Thursday, September 17, 2009

When "THEY" talk about a "life's work...."

When artists and authors talk about a life's work it makes me think of some of the projects, and one in particular that I have and am working on.

I wanted to share these thoughts with other illustrators who are struggling, starting out, aspiring, and/or feeling like they are just treading water. One needs to keep on believing in oneself and the real talent they have been given to share.

Since I have been drawing and painting since childhood I have gathered a few projects that I have never discarded. One of these projects is at least 25 years old and began as watercolor and pen illustrations done at my kitchen table when the children were young. One of them was so young that any oil painting I was working on had to be HIGH up on my easel or there would be little finger marks all along the bottom edge of the wet paint.

What I have begun to call my "life's work" is being revived and is no longer watercolor paintings taped to the kitchen walls. I think I have to call it a "life's work" since I have been revising, submitting, and revising over the years. In between it has been submitted and seen by editors in person in NYC , New England and those that have reviewed it via the US postal system. However, good comments and constructive critique don't mean anything unless one is willing to act upon them and make changes which might even need to accommodate a new direction.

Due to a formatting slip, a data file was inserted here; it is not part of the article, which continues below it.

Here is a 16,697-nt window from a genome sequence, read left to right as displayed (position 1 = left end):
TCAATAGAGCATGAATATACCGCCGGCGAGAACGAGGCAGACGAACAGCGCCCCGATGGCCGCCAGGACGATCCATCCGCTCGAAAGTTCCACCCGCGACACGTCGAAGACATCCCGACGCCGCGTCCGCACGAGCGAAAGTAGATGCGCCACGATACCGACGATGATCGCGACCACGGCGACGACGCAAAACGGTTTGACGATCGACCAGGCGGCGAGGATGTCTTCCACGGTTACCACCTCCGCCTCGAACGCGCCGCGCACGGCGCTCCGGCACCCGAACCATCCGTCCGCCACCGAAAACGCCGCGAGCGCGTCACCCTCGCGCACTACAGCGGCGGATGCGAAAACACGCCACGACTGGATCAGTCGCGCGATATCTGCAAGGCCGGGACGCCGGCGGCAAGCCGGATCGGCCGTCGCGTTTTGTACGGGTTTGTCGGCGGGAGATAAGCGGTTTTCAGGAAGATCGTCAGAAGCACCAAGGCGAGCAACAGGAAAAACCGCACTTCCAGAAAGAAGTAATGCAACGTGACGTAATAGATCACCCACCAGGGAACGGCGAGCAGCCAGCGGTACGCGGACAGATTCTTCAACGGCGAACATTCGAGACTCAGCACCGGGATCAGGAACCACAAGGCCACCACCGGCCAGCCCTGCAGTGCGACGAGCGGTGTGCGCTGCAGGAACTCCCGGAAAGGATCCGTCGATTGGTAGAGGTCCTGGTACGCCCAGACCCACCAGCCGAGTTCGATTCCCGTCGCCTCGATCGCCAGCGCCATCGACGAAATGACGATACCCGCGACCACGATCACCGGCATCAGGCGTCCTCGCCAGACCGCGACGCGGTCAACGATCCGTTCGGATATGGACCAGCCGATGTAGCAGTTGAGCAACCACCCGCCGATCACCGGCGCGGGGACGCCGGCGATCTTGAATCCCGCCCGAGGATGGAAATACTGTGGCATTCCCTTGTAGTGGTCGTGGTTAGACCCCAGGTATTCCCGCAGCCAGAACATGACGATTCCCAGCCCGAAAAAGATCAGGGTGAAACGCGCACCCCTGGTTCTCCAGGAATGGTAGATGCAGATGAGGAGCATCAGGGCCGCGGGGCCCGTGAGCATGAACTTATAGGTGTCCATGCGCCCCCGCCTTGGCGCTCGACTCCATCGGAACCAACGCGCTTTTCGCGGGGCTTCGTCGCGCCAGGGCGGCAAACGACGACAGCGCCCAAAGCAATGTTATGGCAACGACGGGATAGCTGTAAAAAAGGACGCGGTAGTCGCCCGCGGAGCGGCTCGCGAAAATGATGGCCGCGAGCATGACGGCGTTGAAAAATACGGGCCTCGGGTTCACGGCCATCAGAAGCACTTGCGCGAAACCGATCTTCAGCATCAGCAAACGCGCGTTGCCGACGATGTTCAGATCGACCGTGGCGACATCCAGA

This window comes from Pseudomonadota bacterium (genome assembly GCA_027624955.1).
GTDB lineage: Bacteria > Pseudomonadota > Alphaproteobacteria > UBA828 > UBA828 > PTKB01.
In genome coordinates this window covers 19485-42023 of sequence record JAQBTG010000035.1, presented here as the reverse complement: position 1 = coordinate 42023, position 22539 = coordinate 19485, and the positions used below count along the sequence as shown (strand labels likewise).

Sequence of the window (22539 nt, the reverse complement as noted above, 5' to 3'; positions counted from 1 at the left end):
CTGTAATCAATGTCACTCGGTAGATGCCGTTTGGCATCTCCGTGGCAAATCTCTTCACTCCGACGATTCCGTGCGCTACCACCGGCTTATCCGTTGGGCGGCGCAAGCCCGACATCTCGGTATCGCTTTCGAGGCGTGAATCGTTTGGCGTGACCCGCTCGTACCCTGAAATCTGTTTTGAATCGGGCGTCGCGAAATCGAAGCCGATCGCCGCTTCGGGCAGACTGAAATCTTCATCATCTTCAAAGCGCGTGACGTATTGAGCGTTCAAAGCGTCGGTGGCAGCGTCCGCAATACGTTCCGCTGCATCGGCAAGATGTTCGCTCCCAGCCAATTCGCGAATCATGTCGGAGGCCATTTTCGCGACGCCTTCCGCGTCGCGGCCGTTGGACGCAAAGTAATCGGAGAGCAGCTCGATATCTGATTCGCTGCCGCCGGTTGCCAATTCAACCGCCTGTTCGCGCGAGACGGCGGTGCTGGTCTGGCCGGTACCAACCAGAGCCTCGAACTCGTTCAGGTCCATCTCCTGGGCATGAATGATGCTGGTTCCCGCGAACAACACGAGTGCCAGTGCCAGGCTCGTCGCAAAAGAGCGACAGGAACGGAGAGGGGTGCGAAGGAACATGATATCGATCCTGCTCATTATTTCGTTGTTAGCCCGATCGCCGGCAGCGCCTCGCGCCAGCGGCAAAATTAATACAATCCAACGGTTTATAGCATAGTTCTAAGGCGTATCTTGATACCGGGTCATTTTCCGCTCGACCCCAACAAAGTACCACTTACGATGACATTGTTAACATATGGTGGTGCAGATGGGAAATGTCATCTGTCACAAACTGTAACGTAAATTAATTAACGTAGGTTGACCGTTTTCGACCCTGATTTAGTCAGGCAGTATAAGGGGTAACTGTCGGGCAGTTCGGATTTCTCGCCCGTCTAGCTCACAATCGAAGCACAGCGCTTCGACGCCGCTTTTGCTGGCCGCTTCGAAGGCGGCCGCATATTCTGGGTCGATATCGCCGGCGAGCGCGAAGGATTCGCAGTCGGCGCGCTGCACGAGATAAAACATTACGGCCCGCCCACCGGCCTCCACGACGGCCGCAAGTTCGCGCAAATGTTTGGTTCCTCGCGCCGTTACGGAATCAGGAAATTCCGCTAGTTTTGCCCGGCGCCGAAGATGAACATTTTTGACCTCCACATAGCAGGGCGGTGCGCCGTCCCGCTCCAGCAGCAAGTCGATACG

Yet, once again it has a new life and a slightly new direction as a combination of traditional and digital painting.

For me, I think this is the project I always go back to. No matter how many times I work on any other assignment, this one still captures my attention. And the process of creating is as much a reward as the hope of someday seeing the book published. I will not self publish. That is not an option for this piece.

One thing I have noticed in this long journey is that the work is actually getting better, more refined, and pleases me more with each renewal. Maybe it will find its way into a book, maybe not. Maybe it will just remain my therapy.

The story and illustrations have been reviewed with really good comments, but rejected several times. On the bright side, it has only been rejected those few times...and the positive comments that accompanied those rejections were filed along with my notes and have been acted upon. All that means is that I haven't given it enough time, or submitted it to enough houses. When I get to 24 rejections I will invoke the name of Dr. Suess and try again.

The motto of many illustrators and authors is "Never Give Up."

My motto is a bit different, and was given to me by my dad. "Take A Chance!"


Janet O'Connor said...

This is an inspiring reflection.

Roberta said...

I have been from time to time frustrated to tears in this career journey.... but I always pick up my pencil in the morning.
I can't imagine any other way!

This is lovely Ginger.